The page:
A contingent trust, also known as a standby trust, is a trust that does not yet exist but will come into existence if and when a particular event occurs. As soon as the trust comes into existence, the trustee named in the trust document is responsible for administering the trust on behalf of the trust beneficiaries.
A contingent trust is created by the terms of the grantor's will, or in a declaration of trust as part of a living trust document. The trust document names a trustee and states the terms that the trustee must respect. In many cases, parents will create a contingent trust to provide for the possibility that both parents might die before their children are old enough to properly manage their inheritance. A trustee may be an individual or an entity such as a corporation or partnership and must accept his appointment. If the trustee is an individual, he may not be a minor or mentally disabled. Although a beneficiary may serve as trustee, this situation may raise questions of conflict of interest in the event of a dispute.
Trustee Discretion and Fiduciary Duties
Even when a contingent trust vests the trustee with broad discretion, this discretion is not unfettered -- the trustee is subject to legal and ethical fiduciary duties to the beneficiaries. He must, for example, treat the beneficiaries impartially and may not exercise personal favoritism. Normally, the trustee may not pay creditors of a beneficiary from trust funds that have not yet been distributed to all of the beneficiaries. He may not abuse his discretion by negligently managing trust assets, by placing them in risky investments, for example. A trustee is not entitled to profit from his management of trust funds except to receive a reasonable fee for his services.
A contingent trust trustee is subject to the general legal principal that he is personally liable for mismanagement of trust assets. Courts are reluctant, however, to strictly enforce trustee liability, because strict enforcement would discourage people from accepting appointment as a trustee. If a contingent trust trustee has been vested with discretion in managing trust assets, he will not be liable for managing these assets in a manner that may displease the beneficiaries. So long as the trustee acts honestly, in good faith and in accordance with the terms of the trust document, a court may excuse him from liability even if his decisions ultimately result in losses to the trust assets.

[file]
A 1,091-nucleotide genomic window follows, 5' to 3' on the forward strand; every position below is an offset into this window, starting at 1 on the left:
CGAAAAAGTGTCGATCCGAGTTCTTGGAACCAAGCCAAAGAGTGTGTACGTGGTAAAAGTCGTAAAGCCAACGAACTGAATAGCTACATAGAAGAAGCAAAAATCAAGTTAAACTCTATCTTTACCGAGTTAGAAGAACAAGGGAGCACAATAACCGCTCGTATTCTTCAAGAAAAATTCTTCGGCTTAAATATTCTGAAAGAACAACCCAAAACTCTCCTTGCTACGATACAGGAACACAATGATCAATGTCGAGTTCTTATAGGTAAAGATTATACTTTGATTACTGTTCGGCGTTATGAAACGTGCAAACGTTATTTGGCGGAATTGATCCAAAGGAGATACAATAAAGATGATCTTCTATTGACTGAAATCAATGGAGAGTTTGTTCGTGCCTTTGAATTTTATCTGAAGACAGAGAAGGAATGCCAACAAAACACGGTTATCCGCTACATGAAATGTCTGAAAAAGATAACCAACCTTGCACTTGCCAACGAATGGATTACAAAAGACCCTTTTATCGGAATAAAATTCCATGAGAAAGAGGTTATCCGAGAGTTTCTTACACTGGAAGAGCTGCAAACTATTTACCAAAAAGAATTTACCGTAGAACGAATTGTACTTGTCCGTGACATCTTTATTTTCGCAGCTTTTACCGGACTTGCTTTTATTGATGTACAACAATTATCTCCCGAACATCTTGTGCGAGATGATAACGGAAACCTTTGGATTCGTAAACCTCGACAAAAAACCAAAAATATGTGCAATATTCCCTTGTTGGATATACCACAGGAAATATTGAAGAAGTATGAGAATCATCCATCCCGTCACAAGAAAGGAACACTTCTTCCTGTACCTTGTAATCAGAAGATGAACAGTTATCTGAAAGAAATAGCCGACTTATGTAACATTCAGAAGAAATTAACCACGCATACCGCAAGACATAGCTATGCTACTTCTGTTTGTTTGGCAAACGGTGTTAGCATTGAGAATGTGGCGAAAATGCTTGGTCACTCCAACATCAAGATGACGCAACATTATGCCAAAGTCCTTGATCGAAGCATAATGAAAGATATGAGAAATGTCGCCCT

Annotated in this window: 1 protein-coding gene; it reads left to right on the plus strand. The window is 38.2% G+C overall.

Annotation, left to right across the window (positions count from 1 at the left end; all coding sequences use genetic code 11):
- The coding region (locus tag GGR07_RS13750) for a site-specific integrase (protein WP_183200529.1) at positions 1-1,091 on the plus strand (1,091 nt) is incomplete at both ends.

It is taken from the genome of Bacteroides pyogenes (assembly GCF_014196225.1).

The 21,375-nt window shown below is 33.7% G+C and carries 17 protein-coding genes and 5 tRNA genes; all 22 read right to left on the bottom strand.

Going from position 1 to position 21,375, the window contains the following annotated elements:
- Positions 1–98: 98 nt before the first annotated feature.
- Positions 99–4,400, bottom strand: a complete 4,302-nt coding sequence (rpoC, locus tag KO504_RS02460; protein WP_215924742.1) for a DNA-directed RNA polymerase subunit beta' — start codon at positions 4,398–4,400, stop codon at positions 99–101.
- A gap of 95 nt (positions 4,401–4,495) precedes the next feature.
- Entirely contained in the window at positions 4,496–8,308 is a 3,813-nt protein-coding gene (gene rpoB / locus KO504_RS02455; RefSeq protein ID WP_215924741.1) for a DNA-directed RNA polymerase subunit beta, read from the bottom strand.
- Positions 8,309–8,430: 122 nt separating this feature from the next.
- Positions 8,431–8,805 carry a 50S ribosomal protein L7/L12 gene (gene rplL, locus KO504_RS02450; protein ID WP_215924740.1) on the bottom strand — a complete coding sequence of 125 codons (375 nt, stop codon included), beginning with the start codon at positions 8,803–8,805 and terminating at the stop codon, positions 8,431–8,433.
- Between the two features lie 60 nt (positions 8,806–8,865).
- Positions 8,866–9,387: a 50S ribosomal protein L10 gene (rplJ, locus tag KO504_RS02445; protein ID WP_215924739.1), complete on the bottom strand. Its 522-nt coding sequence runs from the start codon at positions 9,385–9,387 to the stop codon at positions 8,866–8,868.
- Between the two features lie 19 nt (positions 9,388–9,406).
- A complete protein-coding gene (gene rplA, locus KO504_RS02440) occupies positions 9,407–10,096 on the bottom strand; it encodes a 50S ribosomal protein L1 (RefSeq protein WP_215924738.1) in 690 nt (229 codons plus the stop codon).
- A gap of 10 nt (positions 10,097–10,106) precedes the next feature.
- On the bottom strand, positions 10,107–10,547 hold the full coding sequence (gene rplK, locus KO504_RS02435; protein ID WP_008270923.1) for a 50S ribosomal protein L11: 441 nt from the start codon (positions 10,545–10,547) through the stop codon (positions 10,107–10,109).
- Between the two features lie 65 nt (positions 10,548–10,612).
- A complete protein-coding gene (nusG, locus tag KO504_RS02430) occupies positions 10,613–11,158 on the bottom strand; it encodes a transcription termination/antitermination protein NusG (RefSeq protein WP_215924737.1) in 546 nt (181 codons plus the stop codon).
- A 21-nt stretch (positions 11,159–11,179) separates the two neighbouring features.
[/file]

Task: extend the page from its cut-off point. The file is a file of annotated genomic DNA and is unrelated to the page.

The Spendthrift Trust
Another common example of a contingency trust is a spendthrift trust, although not all spendthrift trusts are contingency trusts. A spendthrift trust is designed to protect the beneficiaries from their own irresponsibility. For example, the trust document may direct the trustee to distribute the trust property to the children at specified ages -- 25 percent every five years -- so that they will not recklessly spend their inheritance. Alternatively, the trust document may vest the trustee with discretion as to how much of the trust property to distribute at a given time. The discretion commonly granted to a trustee makes it particularly important for the grantor to choose the contingency trust trustee with care. Many trust documents appoint professional trust companies to manage the trust.
Read More: Enforcing a Trust
- Texas Wills & Trusts Online: What Is a Contingent Trust?
- Ohio Estate Planning, Trust & Probate Law: What's a Contingent Trust?
- National Paralegal College: Appointment and Qualification of Trustee as Fiduciary
- USLegal: Spendthrift Trust Law & Legal Definition
- DeVries Litigation: Trustee Liability: When Will a Trustee Be Excused?
- Business.com: Continent Trust
- Foley Hoag LLP: Selection of Trustees
- FindLaw: Living Trust Information
David Carnes has been a full-time writer since 1998 and has published two full-length novels. He spends much of his time in various Asian countries and is fluent in Mandarin Chinese. He earned a Juris Doctorate from the University of Kentucky College of Law.